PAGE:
Outcry as guidebooks turn epidemic

Published: 02:59, Oct 19,2018 | Updated: 18:43, Mar 20,2019

 
 

Teachers and guardians have expressed serious concerns about the widespread use of guidebook and sought immediate steps to stop the menace in order to save students from losing interest in textbooks. Talking to New Age Staff Correspondents Mohiuddin Alamgir, Taposh Kanti Das, Ferdous Ara and Rashad Ahamad, they have also expressed fear that rampant use of guidebooks at classroom and home is affecting students’ creativity, innovation and trial and error policy learning

 

Professor Narayan Chandra Saha
Chairman of National Curriculum and Textbook Board

 

Guidebook and notebook of course put a negative impact on learners. We prepare textbook keeping in mind curriculum, leaners’ strength of understanding, their age and class. We also maintain sequence so that a leaner can be innovative and acquire problem-solving skills, learn by doing and develop creativity. But guidebook and notebook go by short-cut method and do not consider these things.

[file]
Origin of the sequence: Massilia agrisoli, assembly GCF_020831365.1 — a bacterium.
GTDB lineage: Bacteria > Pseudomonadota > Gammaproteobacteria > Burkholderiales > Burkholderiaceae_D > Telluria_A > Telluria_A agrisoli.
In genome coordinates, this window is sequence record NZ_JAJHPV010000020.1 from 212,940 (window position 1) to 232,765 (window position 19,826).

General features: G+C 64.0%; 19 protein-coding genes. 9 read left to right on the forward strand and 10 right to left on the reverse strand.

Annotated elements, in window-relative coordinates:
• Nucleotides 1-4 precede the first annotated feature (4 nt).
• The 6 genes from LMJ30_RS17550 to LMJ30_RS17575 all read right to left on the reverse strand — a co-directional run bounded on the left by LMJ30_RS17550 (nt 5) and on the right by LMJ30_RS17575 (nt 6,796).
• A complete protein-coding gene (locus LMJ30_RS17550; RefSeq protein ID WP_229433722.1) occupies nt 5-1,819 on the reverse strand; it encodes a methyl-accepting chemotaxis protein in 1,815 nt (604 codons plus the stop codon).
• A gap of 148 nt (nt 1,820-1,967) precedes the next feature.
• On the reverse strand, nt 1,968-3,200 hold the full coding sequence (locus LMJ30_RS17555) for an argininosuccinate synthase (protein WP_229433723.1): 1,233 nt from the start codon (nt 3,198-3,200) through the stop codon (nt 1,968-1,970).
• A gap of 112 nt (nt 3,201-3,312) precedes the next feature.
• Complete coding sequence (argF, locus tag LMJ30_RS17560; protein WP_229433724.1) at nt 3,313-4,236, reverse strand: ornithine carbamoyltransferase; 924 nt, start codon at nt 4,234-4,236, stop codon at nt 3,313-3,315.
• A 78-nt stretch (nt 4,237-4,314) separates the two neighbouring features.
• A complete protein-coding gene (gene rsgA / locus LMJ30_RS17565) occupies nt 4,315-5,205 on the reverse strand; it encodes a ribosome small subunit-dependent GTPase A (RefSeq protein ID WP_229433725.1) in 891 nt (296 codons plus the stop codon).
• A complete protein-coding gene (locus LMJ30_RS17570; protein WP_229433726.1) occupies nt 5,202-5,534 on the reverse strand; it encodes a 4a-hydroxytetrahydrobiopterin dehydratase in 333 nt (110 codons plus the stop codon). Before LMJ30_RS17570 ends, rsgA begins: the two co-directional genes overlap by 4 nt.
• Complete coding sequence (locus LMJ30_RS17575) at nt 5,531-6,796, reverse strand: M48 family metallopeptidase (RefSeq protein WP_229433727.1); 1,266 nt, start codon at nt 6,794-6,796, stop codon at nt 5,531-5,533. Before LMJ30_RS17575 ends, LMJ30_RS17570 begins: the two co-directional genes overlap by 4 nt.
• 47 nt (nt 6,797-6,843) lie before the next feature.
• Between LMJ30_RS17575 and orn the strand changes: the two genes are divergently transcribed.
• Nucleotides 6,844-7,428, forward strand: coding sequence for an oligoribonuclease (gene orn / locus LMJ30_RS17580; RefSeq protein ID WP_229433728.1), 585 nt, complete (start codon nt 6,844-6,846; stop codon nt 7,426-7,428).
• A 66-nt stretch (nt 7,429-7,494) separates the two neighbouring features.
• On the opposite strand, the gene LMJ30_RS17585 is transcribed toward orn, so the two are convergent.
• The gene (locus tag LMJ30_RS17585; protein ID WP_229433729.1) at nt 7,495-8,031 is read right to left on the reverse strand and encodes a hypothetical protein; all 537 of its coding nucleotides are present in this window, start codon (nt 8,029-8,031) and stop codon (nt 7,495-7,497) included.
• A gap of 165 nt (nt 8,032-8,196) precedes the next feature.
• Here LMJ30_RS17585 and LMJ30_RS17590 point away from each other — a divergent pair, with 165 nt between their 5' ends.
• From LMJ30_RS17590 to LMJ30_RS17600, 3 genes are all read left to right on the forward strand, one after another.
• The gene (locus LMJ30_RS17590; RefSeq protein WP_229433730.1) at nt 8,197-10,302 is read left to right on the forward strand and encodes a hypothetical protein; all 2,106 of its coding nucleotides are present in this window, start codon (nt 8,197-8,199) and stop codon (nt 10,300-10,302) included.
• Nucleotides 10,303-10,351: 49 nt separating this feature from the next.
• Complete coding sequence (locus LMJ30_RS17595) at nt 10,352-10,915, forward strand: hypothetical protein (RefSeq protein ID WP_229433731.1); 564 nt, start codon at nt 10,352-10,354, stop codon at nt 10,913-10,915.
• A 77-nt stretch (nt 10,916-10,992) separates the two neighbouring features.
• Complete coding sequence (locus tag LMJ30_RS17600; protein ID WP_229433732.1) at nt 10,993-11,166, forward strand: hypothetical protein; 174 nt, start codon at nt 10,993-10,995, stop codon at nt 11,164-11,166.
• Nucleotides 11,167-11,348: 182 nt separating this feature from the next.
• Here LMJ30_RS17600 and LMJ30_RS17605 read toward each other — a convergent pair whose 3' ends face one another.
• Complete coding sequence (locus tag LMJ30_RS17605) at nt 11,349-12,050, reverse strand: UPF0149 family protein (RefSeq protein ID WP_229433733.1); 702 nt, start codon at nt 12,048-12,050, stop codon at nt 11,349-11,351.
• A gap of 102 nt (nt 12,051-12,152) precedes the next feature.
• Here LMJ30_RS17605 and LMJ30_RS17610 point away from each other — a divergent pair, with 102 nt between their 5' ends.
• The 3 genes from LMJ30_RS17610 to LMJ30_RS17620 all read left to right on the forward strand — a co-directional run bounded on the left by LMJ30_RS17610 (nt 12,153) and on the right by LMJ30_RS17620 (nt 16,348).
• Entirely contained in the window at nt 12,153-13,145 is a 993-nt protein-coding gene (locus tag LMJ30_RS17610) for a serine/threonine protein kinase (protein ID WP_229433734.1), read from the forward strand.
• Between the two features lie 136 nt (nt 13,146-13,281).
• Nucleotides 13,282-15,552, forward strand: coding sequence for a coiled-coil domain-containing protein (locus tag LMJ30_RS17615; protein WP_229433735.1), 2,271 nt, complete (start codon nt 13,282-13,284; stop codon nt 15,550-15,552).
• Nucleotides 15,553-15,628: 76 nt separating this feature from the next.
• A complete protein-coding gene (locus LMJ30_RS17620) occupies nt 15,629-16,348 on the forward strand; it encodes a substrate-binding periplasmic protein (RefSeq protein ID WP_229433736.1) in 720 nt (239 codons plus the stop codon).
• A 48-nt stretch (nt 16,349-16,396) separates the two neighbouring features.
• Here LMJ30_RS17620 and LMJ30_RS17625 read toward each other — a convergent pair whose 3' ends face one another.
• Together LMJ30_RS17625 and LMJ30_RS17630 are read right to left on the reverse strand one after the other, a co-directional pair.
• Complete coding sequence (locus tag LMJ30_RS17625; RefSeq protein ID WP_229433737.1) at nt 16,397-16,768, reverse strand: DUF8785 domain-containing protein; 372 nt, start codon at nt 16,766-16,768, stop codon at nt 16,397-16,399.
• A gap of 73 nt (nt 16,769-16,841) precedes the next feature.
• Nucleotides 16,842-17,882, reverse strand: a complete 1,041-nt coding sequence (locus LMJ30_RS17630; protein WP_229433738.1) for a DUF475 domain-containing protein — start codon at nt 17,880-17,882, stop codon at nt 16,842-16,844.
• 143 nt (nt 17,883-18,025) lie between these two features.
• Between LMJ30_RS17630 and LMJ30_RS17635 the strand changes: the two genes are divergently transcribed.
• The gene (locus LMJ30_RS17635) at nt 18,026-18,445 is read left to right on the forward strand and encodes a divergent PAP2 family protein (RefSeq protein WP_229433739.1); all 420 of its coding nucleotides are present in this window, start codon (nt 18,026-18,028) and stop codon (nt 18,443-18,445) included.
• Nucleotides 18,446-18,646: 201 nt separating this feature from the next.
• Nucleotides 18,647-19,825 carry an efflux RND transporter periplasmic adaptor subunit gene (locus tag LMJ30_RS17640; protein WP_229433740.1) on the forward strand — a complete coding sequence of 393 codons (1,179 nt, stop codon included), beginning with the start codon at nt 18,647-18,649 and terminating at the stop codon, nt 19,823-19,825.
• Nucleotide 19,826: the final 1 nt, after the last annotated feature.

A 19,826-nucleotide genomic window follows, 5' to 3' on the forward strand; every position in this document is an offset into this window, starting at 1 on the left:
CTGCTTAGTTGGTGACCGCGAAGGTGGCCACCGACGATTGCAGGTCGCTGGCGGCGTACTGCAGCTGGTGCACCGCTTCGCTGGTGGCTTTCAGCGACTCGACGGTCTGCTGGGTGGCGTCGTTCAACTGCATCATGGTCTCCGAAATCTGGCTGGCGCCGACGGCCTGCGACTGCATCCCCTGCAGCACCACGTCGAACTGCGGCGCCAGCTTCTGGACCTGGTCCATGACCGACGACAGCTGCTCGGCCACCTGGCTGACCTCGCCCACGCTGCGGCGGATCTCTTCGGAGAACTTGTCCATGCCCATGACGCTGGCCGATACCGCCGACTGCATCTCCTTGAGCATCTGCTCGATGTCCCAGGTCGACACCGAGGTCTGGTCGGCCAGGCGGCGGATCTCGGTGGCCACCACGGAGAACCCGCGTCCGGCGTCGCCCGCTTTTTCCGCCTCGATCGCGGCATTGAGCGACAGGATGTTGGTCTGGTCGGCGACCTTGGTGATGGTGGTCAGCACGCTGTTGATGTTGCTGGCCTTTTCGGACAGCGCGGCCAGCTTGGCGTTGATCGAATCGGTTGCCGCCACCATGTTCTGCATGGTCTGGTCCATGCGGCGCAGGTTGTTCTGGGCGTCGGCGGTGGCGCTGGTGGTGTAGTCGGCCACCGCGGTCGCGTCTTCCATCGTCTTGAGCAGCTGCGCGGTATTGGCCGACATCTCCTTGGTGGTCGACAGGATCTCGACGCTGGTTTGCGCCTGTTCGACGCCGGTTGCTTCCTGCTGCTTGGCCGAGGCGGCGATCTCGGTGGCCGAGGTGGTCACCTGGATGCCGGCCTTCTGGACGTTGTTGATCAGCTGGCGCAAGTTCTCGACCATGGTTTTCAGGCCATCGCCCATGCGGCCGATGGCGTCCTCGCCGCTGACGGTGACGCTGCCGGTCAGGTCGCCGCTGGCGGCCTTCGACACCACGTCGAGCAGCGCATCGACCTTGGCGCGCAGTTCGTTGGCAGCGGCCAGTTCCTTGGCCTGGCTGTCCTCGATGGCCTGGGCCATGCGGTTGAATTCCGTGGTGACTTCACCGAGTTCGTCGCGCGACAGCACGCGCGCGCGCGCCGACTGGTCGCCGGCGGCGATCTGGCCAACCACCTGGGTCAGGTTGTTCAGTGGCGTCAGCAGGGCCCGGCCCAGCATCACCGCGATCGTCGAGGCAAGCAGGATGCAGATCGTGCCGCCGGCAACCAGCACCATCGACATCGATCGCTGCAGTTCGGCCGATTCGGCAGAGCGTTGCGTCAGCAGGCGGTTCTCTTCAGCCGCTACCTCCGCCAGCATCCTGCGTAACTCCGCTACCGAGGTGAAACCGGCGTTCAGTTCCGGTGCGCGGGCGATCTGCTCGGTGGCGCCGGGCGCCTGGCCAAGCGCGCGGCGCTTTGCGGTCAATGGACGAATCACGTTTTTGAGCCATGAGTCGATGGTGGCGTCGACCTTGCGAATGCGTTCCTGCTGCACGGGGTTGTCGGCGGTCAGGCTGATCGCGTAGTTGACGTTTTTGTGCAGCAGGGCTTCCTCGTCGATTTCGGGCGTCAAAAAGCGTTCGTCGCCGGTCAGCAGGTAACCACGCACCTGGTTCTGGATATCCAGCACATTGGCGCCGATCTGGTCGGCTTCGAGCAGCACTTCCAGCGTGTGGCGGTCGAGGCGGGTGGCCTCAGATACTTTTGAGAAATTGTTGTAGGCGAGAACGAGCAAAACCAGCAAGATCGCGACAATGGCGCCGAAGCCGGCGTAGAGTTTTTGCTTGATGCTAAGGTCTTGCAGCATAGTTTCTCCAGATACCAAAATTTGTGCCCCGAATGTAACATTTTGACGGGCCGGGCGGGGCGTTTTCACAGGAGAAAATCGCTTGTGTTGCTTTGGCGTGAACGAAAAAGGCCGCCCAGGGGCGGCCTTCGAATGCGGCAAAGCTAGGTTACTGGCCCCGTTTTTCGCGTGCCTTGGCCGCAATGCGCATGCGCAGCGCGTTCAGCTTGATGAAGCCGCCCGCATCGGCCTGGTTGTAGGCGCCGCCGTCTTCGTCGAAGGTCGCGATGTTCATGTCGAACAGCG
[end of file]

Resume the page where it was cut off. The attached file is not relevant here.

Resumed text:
Textbook is important for ensuring continuity in acquiring knowledge and skills in terms of ideology and vision of a county, history and culture, demands of contemporary time, science and technology and so on.
Guardians have result-oriented attitude; they want result from their children. If they can change their attitude, it will reduce pressure on the students. We give only a few books, but guardians pressing for result bring guidebooks, adding to the burden of a learner.